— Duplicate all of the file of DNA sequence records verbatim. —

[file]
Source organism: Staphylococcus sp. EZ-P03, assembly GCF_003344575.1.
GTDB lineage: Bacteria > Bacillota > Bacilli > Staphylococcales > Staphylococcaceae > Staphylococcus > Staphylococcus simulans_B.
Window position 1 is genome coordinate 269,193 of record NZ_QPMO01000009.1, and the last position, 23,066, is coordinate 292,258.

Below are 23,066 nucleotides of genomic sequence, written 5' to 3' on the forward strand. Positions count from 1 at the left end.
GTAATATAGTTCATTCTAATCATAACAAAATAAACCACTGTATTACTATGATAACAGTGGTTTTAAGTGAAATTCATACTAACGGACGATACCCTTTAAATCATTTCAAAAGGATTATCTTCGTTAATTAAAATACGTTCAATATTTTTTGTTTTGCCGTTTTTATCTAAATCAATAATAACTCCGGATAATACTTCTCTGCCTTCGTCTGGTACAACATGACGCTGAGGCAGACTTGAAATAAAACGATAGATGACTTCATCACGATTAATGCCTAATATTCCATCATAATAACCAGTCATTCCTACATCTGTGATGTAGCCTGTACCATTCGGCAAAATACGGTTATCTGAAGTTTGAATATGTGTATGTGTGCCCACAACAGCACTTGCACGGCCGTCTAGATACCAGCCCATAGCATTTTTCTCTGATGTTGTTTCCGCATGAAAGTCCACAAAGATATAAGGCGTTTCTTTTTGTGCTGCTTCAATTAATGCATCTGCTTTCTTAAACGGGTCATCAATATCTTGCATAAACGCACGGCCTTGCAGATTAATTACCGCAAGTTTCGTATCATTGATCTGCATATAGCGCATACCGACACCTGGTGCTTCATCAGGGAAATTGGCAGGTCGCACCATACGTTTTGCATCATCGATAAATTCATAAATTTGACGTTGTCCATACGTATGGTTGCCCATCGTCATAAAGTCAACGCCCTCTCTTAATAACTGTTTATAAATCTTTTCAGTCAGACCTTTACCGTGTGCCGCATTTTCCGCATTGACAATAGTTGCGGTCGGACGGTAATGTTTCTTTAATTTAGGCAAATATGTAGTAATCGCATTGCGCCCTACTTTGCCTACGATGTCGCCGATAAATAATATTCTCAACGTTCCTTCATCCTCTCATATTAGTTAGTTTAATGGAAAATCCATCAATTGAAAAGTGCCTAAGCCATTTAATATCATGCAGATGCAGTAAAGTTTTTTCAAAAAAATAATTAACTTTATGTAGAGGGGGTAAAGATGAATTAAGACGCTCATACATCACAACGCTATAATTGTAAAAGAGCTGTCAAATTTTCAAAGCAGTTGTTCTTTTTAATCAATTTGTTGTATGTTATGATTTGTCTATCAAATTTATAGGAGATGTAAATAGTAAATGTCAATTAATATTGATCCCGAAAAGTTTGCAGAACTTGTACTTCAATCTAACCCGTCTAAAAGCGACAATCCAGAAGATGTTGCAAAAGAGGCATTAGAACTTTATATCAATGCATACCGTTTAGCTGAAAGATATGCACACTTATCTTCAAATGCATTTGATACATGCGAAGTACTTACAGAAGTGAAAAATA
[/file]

Source organism: Staphylococcus sp. EZ-P03, assembly GCF_003344575.1.
GTDB lineage: Bacteria > Bacillota > Bacilli > Staphylococcales > Staphylococcaceae > Staphylococcus > Staphylococcus simulans_B.
Window position 1 is genome coordinate 269,193 of record NZ_QPMO01000009.1, and the last position, 23,066, is coordinate 292,258.

Below are 23,066 nucleotides of genomic sequence, written 5' to 3' on the forward strand. Positions count from 1 at the left end.
GTAATATAGTTCATTCTAATCATAACAAAATAAACCACTGTATTACTATGATAACAGTGGTTTTAAGTGAAATTCATACTAACGGACGATACCCTTTAAATCATTTCAAAAGGATTATCTTCGTTAATTAAAATACGTTCAATATTTTTTGTTTTGCCGTTTTTATCTAAATCAATAATAACTCCGGATAATACTTCTCTGCCTTCGTCTGGTACAACATGACGCTGAGGCAGACTTGAAATAAAACGATAGATGACTTCATCACGATTAATGCCTAATATTCCATCATAATAACCAGTCATTCCTACATCTGTGATGTAGCCTGTACCATTCGGCAAAATACGGTTATCTGAAGTTTGAATATGTGTATGTGTGCCCACAACAGCACTTGCACGGCCGTCTAGATACCAGCCCATAGCATTTTTCTCTGATGTTGTTTCCGCATGAAAGTCCACAAAGATATAAGGCGTTTCTTTTTGTGCTGCTTCAATTAATGCATCTGCTTTCTTAAACGGGTCATCAATATCTTGCATAAACGCACGGCCTTGCAGATTAATTACCGCAAGTTTCGTATCATTGATCTGCATATAGCGCATACCGACACCTGGTGCTTCATCAGGGAAATTGGCAGGTCGCACCATACGTTTTGCATCATCGATAAATTCATAAATTTGACGTTGTCCATACGTATGGTTGCCCATCGTCATAAAGTCAACGCCCTCTCTTAATAACTGTTTATAAATCTTTTCAGTCAGACCTTTACCGTGTGCCGCATTTTCCGCATTGACAATAGTTGCGGTCGGACGGTAATGTTTCTTTAATTTAGGCAAATATGTAGTAATCGCATTGCGCCCTACTTTGCCTACGATGTCGCCGATAAATAATATTCTCAACGTTCCTTCATCCTCTCATATTAGTTAGTTTAATGGAAAATCCATCAATTGAAAAGTGCCTAAGCCATTTAATATCATGCAGATGCAGTAAAGTTTTTTCAAAAAAATAATTAACTTTATGTAGAGGGGGTAAAGATGAATTAAGACGCTCATACATCACAACGCTATAATTGTAAAAGAGCTGTCAAATTTTCAAAGCAGTTGTTCTTTTTAATCAATTTGTTGTATGTTATGATTTGTCTATCAAATTTATAGGAGATGTAAATAGTAAATGTCAATTAATATTGATCCCGAAAAGTTTGCAGAACTTGTACTTCAATCTAACCCGTCTAAAAGCGACAATCCAGAAGATGTTGCAAAAGAGGCATTAGAACTTTATATCAATGCATACCGTTTAGCTGAAAGATATGCACACTTATCTTCAAATGCATTTGATACATGCGAAGTACTTACAGAAGTGAAAAATA